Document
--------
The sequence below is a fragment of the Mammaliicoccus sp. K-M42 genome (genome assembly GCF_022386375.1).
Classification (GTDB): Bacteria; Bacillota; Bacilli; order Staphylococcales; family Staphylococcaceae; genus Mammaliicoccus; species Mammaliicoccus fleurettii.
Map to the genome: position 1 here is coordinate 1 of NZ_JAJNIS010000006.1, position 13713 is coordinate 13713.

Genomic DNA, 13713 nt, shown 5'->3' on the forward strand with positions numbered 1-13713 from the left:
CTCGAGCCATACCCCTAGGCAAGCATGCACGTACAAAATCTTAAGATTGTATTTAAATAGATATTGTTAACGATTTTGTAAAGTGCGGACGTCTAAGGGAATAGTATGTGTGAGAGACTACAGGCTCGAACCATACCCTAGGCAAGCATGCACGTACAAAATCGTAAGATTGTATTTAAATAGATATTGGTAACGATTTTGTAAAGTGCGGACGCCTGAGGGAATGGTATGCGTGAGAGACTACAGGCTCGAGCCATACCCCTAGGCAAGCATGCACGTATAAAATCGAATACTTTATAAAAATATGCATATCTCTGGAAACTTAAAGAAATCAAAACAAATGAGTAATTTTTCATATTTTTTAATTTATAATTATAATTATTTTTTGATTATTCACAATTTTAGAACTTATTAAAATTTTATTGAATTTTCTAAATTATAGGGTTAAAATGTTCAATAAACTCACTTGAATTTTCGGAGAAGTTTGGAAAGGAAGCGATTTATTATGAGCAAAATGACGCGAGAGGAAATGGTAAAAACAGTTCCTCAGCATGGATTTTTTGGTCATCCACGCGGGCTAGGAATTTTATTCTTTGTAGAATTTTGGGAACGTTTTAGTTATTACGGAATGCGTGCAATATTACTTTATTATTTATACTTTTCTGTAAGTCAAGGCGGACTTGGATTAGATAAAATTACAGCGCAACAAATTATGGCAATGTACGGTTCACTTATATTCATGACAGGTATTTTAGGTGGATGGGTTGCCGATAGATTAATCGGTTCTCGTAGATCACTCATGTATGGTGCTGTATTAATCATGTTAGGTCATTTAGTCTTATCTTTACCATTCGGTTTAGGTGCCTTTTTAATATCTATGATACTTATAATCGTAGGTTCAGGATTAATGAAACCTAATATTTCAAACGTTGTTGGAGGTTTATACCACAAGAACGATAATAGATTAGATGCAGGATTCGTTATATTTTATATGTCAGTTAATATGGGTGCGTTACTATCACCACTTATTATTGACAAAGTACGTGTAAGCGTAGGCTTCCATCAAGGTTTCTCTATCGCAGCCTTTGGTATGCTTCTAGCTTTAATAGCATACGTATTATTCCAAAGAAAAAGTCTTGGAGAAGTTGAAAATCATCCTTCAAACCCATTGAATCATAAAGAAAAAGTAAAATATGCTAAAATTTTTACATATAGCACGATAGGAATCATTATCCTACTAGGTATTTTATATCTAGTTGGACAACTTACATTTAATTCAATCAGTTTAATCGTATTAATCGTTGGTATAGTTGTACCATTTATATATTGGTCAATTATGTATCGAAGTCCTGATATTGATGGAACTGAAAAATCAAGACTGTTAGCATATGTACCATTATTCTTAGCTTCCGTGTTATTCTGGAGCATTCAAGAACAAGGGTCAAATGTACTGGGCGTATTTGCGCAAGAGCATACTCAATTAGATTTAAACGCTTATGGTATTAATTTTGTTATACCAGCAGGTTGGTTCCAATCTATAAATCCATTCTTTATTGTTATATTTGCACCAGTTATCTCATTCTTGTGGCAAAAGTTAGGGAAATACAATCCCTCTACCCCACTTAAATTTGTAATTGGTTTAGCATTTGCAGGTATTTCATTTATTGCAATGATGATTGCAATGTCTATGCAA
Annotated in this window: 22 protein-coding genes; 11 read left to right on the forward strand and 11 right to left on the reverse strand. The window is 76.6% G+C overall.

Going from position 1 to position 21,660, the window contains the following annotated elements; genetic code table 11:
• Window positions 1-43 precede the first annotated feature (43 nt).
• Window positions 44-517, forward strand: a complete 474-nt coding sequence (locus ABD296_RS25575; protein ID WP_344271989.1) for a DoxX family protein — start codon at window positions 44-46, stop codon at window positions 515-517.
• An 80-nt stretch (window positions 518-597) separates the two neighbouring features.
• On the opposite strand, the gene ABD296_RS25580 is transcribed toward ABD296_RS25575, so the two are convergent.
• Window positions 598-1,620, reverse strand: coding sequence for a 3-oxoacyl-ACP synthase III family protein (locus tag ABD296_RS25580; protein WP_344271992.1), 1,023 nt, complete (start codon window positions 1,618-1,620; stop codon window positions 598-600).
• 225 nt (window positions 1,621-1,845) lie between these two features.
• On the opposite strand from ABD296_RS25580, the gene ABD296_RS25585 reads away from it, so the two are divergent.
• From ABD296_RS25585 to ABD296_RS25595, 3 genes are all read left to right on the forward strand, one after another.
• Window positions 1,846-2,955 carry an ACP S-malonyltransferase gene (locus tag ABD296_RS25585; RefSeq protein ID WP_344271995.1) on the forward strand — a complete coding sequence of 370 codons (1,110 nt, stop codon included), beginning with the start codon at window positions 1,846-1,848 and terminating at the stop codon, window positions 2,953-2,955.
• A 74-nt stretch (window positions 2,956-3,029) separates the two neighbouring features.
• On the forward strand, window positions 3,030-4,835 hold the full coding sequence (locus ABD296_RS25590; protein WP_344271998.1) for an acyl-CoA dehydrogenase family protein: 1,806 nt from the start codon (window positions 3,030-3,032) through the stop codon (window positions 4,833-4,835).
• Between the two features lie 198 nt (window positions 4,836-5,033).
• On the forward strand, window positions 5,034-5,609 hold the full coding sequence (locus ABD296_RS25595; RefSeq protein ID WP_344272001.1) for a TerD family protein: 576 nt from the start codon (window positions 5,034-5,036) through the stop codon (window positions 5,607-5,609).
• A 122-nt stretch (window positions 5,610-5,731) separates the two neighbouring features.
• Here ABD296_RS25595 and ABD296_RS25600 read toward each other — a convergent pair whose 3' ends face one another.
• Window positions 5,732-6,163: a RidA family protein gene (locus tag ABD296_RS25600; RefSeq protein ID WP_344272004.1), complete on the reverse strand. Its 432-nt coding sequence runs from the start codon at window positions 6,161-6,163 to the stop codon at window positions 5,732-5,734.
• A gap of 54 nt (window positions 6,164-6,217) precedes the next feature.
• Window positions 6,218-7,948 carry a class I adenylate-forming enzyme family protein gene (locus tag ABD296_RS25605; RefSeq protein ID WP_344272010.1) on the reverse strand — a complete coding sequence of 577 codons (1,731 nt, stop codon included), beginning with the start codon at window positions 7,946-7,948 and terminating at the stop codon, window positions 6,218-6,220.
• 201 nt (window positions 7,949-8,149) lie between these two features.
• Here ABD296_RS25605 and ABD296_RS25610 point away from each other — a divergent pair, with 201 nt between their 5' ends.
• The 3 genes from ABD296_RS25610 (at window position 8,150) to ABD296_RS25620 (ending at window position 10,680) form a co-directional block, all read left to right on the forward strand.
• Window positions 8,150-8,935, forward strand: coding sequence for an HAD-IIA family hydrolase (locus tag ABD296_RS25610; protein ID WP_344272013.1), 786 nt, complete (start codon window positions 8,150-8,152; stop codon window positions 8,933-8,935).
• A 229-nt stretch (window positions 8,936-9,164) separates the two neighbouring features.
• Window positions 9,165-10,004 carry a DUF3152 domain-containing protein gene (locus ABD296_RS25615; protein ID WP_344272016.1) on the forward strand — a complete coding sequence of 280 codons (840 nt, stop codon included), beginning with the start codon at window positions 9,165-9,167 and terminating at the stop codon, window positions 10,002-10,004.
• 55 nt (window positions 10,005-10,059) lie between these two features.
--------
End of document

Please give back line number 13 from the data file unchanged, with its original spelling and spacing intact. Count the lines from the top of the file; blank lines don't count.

• 225 nt (window positions 1,621-1,845) lie between these two features.